Yeah, but that’s not gambling. Determining things of importance, even political affairs, by casting lots was not that uncommon in ancient times. It doesn’t have anything to do with gambling, i.e. playing games of luck for money.

I’m not a Bible expert, so I can’t really help to answer the OP. However, this site (not an objective source - it’s clearly anti-gambling) sums up several of the twist used in Scripture interpretation to back up the statement that “gambling is forbidden by the Bible”.

And of course, there’s my second sig line.

In addition to casting lots to making decisions, the Hebrews used “Urim and Thurim” for divination purposes. Sounds very “occult” to me. Do a Google on those terms to learn more.

At the most, one can claim that the Bible treats gambling like drinking wine: an okay everyday activity but not so good when used to excess.

Oops: “Thumim”

But you’d better not eat the shrimp at the casino buffet–shellfish are a specific no-no. :smiley:

From the Jewish perspective, gambling is not a Torah prohibition, and the leisure gambler is not considered to have committed any sin. However, one who makes his living off gambling is considered to be invalid as a witness in court because it is assumed that one cannot live off games of chance without some form of unfair advantage…possibly not theft by the strict scriptural definition, but enough shadiness to undermine his credibility.

Thanks for all the info.

Would someone who works in a casino or for the state lottery be considered invalid as a witness? These games have a clear advantage but it’s clearly documented, no cheating, nothing to imply dishonesty.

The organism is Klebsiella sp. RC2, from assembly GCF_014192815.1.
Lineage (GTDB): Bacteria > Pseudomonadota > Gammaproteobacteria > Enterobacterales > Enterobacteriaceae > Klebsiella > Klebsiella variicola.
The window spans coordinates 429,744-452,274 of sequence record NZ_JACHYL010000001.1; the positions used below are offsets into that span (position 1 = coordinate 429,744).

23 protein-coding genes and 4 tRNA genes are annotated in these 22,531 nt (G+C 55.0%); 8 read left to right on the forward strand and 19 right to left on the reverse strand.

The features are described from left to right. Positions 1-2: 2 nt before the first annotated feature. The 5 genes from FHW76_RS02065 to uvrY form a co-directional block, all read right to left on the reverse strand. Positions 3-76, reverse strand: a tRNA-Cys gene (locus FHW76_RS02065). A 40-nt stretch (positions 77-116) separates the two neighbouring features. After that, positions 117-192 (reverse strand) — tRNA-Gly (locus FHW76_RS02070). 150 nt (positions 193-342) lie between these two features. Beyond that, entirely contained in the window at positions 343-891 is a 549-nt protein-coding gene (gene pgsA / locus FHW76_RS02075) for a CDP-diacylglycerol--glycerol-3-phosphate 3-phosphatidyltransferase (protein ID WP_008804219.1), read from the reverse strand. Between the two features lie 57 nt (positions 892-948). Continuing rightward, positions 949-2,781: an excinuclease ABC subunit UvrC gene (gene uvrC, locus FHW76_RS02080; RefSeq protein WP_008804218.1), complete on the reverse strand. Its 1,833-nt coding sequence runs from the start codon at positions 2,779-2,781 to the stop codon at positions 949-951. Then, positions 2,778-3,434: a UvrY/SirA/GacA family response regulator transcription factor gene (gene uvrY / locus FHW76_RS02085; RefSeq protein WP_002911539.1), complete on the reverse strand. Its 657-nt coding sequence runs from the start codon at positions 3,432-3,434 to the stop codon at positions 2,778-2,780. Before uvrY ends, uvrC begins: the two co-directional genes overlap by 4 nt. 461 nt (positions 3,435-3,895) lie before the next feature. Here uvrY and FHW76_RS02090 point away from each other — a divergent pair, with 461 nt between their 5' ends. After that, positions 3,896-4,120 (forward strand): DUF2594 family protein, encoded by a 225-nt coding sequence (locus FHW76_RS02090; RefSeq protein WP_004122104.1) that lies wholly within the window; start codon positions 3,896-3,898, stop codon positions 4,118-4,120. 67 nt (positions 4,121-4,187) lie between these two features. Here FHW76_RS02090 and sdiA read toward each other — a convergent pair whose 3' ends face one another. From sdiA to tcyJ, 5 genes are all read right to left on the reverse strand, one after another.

I don’t know anything about divination, but if I ever were to have two cats, I know what I’m going to name them.

Thanks for all the info.

Would someone who works in a casino or for the state lottery be considered invalid as a witness? These games have a clear advantage but it’s clearly documented, no cheating, nothing to imply dishonesty.

I don’t know anything about divination, but if I ever were to have two cats, I know what I’m going to name them.

The bible sucks. I binned mine.


I am not a Rabbi, but I’d wager (ha!) not. That statement seems to refer not to the managers of the games, but to those who make money gambling through a “system” of betting or some such…their livelihoods are (assumed to be) tied to the possession of knowledge not shared by others playing the game.

Chaim Mattis Keller

If gambling is a sin, the Church Bingo night is sacrilege.

And you’d better be prepared to condemn all the insurance companies, because all they are is institutional gambling. They offer you odds that you’ll live past a certain age. You take them up on the bet and pay them their house ‘vig’. If you ‘win’ the bet, they pay out and lose. If you ‘lose’ the bet, you pay them all your premiums and get nothing back.

For that matter, investing for your retirement is gambling, because you are foregoing a benefit today for a future benefit that you may or may not be alive to take advantage of.

And my extremely religious grandparents gambled everything they had every year that a freak storm wouldn’t come up and wipe out their crops.

The people who condemn gambling don’t understand what it is.

Similarly, REAL Christians don’t have bank accounts. To have one would be supporting an institution dedicated to usury shudder. Another of my standard defenses. Don’t know if anyone has closed their checking account and put all their savings in a shoebox under their bed because of me yet but, every Christian I’ve asked has responded that they do have a bank account.